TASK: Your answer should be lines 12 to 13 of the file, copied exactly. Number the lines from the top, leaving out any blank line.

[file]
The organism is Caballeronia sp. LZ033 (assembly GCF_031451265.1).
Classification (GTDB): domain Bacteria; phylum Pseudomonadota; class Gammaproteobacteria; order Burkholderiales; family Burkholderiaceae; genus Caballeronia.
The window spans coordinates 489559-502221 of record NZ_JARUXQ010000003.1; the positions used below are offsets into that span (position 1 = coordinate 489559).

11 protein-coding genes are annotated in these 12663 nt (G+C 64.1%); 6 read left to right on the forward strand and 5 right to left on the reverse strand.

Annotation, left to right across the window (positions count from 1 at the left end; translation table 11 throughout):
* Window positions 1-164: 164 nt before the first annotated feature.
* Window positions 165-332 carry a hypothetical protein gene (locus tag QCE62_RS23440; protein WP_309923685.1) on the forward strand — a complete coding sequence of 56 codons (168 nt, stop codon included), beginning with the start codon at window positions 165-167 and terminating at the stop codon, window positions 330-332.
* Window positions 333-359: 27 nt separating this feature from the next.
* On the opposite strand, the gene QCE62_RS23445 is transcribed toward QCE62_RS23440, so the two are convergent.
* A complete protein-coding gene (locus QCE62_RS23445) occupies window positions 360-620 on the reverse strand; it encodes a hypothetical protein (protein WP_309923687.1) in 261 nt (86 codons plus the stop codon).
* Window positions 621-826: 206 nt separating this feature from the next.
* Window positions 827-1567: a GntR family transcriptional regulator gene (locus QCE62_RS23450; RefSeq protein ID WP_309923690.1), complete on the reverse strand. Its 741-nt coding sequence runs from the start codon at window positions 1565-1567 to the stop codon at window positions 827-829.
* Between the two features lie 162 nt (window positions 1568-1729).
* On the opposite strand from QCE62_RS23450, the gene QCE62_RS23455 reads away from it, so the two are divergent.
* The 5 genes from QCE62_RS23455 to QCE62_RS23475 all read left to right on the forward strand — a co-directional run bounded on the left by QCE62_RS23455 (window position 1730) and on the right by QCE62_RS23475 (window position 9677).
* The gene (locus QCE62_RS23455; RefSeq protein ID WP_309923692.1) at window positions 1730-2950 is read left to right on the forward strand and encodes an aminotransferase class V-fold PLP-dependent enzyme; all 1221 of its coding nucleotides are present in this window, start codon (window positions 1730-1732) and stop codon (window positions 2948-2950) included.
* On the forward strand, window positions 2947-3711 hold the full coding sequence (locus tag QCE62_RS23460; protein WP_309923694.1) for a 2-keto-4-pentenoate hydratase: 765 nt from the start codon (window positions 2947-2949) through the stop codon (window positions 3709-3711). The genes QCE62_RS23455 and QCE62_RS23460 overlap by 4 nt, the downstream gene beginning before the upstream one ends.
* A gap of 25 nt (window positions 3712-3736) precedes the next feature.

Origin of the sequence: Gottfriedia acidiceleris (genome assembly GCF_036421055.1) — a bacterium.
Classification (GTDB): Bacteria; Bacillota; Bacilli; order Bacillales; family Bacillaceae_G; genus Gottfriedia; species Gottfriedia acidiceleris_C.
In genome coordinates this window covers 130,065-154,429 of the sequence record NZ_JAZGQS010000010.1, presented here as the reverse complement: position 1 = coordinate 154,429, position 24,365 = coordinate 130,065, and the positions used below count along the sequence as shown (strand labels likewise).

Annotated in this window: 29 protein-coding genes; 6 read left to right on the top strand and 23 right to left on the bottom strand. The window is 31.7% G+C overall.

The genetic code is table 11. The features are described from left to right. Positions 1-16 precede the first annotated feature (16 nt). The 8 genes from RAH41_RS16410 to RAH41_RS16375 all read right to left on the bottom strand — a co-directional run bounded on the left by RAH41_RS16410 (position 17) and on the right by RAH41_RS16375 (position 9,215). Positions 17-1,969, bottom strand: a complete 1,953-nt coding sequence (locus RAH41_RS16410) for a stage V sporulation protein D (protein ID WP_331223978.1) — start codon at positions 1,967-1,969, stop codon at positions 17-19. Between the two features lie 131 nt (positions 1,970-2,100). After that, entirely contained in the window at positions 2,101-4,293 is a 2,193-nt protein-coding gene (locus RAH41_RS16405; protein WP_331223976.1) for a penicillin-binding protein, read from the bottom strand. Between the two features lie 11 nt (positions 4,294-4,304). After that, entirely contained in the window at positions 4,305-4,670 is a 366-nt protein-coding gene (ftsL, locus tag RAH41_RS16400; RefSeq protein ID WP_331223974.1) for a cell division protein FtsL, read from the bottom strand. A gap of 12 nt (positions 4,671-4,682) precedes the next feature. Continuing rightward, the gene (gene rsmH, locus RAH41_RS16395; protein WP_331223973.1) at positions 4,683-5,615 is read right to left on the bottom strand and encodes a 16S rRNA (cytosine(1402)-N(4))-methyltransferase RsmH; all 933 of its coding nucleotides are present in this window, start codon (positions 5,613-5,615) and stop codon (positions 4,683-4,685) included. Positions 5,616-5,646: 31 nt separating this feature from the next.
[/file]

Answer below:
* Window positions 827-1567: a GntR family transcriptional regulator gene (locus QCE62_RS23450; RefSeq protein ID WP_309923690.1), complete on the reverse strand. Its 741-nt coding sequence runs from the start codon at window positions 1565-1567 to the stop codon at window positions 827-829.
* Between the two features lie 162 nt (window positions 1568-1729).